The Karnataka hijab row has triggered a larger debate in India about regulations for uniforms in colleges and schools and freedom of clothing choice with or without religious beliefs. Such debates are neither new nor limited to India. Many countries, particularly in the Middle East, have rules for dressing, especially for women.
WHY DISCUSS HIJAB, BURQA
The Karnataka row emerged from opposition from a group of students who insisted on attending classes while wearing a hijab or burqa. Their insistence on wearing the particular dress turned into a protest against the February 5 order issued by the Karnataka government.
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The government order said banning hijabs for students while attending classes was not a violation of religious freedom guaranteed under the Constitution.
Hijab is a traditional Islamic headscarf covering the head and hair, but not the face. The burqa covers the face, and the same garment may cover the rest of the body.
These garments recently became international headlines when the Taliban re-imposed the law in Afghanistan, making hijab, burqa, abaya (full-length garment) or niqab (clothing to cover face) mandatory for women in public or meeting men outside of the family.
The campaign against hijab and burqa is at least a century old. The biggest proponent of discarding such dress restrictions guided by religious consideration was Kemal Pasha Ataturk of Turkey. Kemal Pasha is fondly called the father of the modern Turkish nation.
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Kemal Pasha abolished the Ottoman Empire’s Caliphate and launched a series of reforms in the 1920s to make Turkey a modern nation on the lines of developed Europe.
In 1925, the Kemal Pasha government issued a cabinet decree introducing clothing reforms meant to banish overt symbols of religious affiliation for civil servants.
He did not specifically issue regulation for women’s dressing but encouraged both men and women to shun religious consideration in deciding what to wear.
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His efforts saw an almost disappearance of hijab and burqa in Turkey. Revival of Islamist trend that brought Recep Tayyip Erdogan to power first as Turkish prime minister in 2003 and president in 2014 saw a law being brought in 2013 to abolish Kemal Pasha’s dress regulation.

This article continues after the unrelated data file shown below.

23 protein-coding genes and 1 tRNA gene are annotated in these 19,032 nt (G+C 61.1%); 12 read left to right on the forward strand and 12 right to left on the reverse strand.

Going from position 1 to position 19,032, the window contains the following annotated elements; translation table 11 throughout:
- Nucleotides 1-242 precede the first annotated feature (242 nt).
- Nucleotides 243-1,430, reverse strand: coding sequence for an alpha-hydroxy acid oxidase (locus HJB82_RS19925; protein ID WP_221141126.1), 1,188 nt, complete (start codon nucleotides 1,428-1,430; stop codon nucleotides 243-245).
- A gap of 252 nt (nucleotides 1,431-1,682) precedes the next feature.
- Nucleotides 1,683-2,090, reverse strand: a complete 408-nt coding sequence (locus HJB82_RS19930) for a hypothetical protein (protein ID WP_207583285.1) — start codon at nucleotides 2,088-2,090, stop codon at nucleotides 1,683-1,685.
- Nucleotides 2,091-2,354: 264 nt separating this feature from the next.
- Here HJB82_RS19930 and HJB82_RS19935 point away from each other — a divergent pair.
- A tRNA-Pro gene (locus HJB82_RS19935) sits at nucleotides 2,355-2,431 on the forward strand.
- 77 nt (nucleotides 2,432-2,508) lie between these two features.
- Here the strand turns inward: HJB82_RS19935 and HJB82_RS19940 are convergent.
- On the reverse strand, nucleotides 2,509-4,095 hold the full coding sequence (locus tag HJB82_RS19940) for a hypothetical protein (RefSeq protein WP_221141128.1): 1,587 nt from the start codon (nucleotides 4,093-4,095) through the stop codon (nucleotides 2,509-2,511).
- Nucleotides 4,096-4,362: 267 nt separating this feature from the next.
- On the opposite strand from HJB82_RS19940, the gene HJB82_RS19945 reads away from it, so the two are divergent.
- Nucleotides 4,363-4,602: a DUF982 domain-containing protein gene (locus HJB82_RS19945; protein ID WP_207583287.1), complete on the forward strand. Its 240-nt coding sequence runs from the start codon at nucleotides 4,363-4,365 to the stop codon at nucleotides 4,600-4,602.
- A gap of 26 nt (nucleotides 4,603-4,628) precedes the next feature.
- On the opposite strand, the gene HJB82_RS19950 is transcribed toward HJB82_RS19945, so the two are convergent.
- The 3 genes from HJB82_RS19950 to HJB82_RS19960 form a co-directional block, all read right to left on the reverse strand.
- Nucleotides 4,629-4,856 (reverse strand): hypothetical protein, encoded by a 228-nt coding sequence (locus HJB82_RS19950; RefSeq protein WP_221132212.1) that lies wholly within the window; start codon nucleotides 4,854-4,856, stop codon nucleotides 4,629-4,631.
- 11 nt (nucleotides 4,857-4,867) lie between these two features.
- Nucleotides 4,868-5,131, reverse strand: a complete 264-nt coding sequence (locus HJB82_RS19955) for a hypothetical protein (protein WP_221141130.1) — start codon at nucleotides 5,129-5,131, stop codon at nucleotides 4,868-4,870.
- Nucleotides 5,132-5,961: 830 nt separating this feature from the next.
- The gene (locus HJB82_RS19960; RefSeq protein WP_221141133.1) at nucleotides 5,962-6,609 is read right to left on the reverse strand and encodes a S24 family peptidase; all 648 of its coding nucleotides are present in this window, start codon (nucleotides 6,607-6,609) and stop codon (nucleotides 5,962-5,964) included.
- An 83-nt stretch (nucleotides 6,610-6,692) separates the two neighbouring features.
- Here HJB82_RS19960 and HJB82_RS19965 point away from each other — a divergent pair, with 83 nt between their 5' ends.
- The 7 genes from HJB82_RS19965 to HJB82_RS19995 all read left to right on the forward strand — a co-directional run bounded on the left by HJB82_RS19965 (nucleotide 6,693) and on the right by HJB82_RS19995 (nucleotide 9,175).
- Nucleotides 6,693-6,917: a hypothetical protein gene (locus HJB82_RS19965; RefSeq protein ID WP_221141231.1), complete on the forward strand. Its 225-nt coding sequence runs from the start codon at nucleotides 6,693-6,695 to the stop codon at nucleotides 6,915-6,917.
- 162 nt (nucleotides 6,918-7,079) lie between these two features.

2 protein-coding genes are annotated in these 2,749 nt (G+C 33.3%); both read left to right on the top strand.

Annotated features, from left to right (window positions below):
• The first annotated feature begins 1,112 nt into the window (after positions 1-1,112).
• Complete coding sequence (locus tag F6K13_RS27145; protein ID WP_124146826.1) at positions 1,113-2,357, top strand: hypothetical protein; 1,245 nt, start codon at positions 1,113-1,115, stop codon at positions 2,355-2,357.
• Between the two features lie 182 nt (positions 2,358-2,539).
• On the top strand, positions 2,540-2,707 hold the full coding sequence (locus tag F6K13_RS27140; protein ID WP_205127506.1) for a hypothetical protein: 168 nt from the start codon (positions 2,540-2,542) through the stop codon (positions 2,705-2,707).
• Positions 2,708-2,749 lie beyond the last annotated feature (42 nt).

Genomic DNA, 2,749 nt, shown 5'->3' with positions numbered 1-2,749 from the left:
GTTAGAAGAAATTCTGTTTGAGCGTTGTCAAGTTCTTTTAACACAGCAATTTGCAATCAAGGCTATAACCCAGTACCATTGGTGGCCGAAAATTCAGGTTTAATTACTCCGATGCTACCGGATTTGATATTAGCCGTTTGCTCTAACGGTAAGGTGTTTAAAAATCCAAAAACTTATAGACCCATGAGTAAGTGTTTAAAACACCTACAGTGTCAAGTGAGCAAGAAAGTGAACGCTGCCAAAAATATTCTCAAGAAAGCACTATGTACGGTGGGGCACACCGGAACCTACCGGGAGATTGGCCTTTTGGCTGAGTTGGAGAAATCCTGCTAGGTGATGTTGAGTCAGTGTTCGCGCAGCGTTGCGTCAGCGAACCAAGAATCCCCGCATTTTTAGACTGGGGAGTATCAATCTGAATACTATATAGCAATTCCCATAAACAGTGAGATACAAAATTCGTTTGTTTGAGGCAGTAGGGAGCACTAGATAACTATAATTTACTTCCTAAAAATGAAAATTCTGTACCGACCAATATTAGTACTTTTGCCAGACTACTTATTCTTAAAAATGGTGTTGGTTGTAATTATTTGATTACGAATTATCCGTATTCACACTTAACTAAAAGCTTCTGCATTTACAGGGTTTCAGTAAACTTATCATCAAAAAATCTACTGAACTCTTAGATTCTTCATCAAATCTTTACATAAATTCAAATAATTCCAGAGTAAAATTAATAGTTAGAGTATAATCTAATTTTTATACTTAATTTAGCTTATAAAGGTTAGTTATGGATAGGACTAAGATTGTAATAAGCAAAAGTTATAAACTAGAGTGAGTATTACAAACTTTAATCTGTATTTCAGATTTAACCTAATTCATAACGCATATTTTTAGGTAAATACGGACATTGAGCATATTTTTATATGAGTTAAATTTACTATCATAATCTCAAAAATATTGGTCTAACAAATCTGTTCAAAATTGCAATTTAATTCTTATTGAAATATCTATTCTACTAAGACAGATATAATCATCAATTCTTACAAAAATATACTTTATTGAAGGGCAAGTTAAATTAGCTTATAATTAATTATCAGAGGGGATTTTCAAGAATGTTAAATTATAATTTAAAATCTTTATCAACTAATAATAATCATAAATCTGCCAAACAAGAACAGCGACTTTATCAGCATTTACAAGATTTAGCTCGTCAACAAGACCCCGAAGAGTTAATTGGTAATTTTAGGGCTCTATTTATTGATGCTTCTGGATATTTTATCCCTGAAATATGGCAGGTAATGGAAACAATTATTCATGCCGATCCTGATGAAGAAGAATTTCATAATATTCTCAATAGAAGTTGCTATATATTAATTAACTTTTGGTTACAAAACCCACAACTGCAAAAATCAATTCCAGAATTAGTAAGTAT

Erdogan’s easing of restriction on the Islamic veil came when banning such clothing was being discussed throughout Europe. France became the first European country to ban the Islamic veil through law in 2010-11 following a sustained campaign by the Nicolas Sarkozy government.
More than 1,500 people have been arrested in France since the enactment of law for violating the veil ban. Religious clothing, including headscarves, has been banned in French schools since 2004. Law in France says “no one is allowed to wear clothing in public that allows them to cover their face”.
ELSEWHERE IN EUROPE
International tourist destination Switzerland became the latest country in Europe to ban niqab, the Islamic veil, last year.
In The Netherlands, if you cover your face with a veil, it draws a penalty of 150 Euros (about Rs 13,000). The ban is not only on niqab but also on burqa and hijab.
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In the United Kingdom, covering the face with a veil is banned in schools and hospitals. Germany does not allow covering face with a veil in schools or by civil servants, including judges and soldiers. Sweden has by law banned wearing a garment that covers the face in schools.
Soon after France imposed a ban on the Islamic veil, Belgium followed suit. Breaking the law attracts seven-day jail and penalty. Italy does not have a law to ban the Islamic veil, but it has had a law since the 1970s that bans clothing that hides the wearer’s identity.
Denmark, Bulgaria and Austria, too, have banned face-covering clothing in public places. In Austria, the law specifically requires individuals to show their facial features from chin to hairline.
In India, what to wear and how to dress are matters of personal liberty and freedom guaranteed under the Constitution. The only restriction could be decency and public morality. But these are not defined either in the Constitution or the Indian Penal Code.
AND HIJAB DAY VERSUS NO HIJAB DAY
A New York woman, Nazma Khan, launched a campaign called Hijab Day on February 1 in 2013 to propagate headscarf-wearing among women. A counter-movement began from Canada and other places to mark a No Hijab Day on February 1.
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Not wearing a hijab in public is a crime in Iran, where a strong movement started a few years ago against the mandatory wearing of headscarves. Women would come to public squares and throw hijabs off their heads.
The debate goes on in many countries, as in India.